Neoprene socks are a great item to have for multiple reasons. Obviously warmth is the main reason for this article and a good pair of socks will keep your feet from going numb and flapping behind you like a couple of full nalgenes attached to the end of your legs. The other benefit is safety. Having the socks add a layer of protection for when you enter and exit the water. As mentioned in the "Free Tips/Tricks" article, there is a much higher risk of slipping or cutting your feet in cold water once they have gone numb. My feet never really gave me issues in the temperatures I swam in, so I went with cheap neoprene socks off Amazon and have been happy with my purchase. Another Agua-holic has the blueSeventy socks and they looked really nice and comfortable.
It is important to keep in mind that scuba/dive wetsuits differ from swimming wetsuits and these come in a wide range of styles and prices.
Finding the best suit for you is a four step process:
Step one is figuring out if you are going to need sleeves. If this is your first swimming wetsuit and you are trying to go as cold as possible, go for a suit with sleeves. The triathlon and swimming specific suits are very shoulder friendly these days - dive suits don't have as much arm mobility.
Step two is figuring out your budget. Fortunately it doesn't cost a lot of money to get an entry level suit that will get the job done. Xterra is a solid brand for getting into this hobby. They seem to always have a "sale" going on, so I've noticed the prices fluctuate around $30-$50 throughout the year. I'd recommend spending around $150 USD to get the level or two above the basic if you can afford it. If money isn't a factor, I would recommend going with a mid to upper tier version of the standard suit from the brand you choose. Don't go with the elite or thermal versions as your first suit unless they win the suit-off in Step three.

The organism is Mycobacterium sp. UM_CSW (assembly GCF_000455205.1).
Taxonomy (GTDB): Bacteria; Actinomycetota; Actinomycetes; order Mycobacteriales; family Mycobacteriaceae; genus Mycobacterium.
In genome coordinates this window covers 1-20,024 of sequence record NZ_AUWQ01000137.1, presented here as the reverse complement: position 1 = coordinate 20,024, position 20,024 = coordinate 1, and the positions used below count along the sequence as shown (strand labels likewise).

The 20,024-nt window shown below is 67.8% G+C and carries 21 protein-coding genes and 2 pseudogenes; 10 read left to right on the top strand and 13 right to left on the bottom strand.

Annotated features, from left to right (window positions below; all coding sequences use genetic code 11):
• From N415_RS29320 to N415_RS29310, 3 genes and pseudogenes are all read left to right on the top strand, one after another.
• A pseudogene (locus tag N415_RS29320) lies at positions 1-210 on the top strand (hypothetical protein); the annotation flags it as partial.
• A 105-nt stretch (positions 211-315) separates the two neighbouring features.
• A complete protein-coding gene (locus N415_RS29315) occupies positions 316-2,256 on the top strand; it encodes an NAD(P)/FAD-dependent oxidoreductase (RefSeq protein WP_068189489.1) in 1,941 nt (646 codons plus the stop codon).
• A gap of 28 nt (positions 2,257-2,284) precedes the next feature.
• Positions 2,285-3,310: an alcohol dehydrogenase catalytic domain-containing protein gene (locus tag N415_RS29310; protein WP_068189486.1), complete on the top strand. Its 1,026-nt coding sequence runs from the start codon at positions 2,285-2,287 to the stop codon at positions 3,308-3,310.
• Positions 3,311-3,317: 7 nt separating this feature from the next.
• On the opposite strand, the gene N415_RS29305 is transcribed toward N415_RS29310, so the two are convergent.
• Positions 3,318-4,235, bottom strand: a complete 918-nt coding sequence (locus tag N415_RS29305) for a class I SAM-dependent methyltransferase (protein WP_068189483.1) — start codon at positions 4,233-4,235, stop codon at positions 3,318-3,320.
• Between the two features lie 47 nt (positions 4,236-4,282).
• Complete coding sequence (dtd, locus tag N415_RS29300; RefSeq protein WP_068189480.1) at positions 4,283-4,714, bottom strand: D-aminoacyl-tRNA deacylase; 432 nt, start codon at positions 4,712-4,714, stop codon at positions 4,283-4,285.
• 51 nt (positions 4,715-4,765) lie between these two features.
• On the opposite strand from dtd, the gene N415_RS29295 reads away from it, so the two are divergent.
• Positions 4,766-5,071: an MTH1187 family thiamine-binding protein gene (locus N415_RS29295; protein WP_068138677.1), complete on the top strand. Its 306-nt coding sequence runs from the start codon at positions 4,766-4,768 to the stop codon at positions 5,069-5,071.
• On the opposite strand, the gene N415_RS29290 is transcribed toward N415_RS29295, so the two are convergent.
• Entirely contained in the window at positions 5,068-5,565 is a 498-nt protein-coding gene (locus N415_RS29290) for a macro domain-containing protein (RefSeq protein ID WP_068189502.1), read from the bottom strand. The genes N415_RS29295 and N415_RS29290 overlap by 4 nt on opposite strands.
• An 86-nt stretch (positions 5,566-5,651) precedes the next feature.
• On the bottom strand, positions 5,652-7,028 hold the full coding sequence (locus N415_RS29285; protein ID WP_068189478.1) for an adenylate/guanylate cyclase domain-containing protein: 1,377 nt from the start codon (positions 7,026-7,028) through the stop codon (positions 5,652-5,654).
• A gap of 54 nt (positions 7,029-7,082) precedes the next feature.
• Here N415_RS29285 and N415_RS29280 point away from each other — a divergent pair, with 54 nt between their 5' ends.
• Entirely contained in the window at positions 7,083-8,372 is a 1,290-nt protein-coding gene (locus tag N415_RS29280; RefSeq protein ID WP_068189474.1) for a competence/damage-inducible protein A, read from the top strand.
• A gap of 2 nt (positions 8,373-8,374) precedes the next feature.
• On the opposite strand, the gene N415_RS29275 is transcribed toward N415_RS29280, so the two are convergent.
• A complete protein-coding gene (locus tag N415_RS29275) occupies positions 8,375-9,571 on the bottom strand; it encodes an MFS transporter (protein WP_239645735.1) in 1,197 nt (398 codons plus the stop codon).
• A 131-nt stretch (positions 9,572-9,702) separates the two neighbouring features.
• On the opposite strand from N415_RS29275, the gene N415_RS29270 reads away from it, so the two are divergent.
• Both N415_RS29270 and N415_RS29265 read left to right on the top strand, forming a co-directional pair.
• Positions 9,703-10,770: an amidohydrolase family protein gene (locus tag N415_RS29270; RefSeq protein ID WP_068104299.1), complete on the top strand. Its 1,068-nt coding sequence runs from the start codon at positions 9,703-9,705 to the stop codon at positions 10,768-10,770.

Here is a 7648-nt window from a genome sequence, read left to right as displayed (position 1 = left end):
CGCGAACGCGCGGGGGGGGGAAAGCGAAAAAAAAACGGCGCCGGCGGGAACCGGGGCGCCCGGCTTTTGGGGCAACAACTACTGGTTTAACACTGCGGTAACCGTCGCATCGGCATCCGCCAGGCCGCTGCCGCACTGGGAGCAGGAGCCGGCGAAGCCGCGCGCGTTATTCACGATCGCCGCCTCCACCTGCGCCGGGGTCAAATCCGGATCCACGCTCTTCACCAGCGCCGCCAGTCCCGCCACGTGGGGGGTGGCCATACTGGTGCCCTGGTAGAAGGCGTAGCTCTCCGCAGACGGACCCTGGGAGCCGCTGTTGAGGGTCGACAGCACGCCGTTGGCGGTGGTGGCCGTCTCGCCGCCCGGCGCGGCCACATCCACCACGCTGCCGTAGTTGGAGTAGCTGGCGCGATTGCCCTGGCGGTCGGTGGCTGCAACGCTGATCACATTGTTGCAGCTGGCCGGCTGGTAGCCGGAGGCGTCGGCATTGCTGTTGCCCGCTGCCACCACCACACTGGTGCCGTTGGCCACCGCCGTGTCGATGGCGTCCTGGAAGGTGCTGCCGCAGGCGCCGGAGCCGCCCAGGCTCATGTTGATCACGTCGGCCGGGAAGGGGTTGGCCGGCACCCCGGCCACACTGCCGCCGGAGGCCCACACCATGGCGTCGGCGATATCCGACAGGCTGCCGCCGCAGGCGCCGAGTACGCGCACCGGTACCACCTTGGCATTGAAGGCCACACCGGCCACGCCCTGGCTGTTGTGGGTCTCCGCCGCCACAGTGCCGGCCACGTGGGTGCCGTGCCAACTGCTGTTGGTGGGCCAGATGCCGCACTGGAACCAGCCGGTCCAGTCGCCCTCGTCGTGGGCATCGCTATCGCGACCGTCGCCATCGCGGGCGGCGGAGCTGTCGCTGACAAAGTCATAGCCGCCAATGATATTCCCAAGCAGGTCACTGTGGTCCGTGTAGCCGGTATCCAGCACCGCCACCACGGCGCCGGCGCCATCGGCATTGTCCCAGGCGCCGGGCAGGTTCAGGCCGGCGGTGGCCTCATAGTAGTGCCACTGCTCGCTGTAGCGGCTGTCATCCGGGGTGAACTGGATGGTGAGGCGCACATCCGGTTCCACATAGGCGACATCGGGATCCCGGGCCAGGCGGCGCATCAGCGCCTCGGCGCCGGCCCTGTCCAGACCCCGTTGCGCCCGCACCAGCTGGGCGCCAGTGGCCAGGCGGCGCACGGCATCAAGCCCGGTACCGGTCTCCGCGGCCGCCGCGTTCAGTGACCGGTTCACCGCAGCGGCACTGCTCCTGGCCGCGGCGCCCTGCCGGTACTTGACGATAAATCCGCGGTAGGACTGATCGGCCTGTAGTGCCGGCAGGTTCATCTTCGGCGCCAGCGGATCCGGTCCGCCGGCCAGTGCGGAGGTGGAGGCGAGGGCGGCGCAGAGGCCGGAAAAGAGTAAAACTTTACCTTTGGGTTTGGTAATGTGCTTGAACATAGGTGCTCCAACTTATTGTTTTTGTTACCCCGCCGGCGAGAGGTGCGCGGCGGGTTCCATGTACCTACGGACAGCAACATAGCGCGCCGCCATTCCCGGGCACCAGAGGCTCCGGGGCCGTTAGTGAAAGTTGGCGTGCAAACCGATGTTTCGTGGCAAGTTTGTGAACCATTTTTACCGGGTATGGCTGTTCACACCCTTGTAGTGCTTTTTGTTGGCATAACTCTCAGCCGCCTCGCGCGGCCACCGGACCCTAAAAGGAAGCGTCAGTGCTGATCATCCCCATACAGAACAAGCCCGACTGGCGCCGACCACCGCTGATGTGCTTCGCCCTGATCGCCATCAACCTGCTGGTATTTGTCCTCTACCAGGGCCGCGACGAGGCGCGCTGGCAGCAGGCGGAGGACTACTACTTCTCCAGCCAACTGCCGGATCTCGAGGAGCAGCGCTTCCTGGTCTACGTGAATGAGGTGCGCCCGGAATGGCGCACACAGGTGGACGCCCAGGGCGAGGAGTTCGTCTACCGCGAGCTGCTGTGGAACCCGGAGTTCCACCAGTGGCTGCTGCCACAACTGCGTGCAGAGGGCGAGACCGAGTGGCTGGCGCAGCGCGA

Step three is testing out different suits to figure out what is the most comfortable. There are two ways to find that perfect suit. The first is to seek out a shop that rents wetsuits (preferably in your area) to test out different brands/models. Every shop is different but I have heard of some that put your rental fees towards a new suit if you purchase from them. The second option requires more money up front, diligence in time management, and great care taken with each suit when putting on and removing. Many of the big brands offer at least 30 days to test out a suit and encourage you to take it to your open water spots. Some even allow pool usage. You'll want to be sure to follow any instructions given about care of the suits while testing. Know exactly when the start of the testing window starts, so you can have it in the mail with a couple extra days to account for any shipping delays.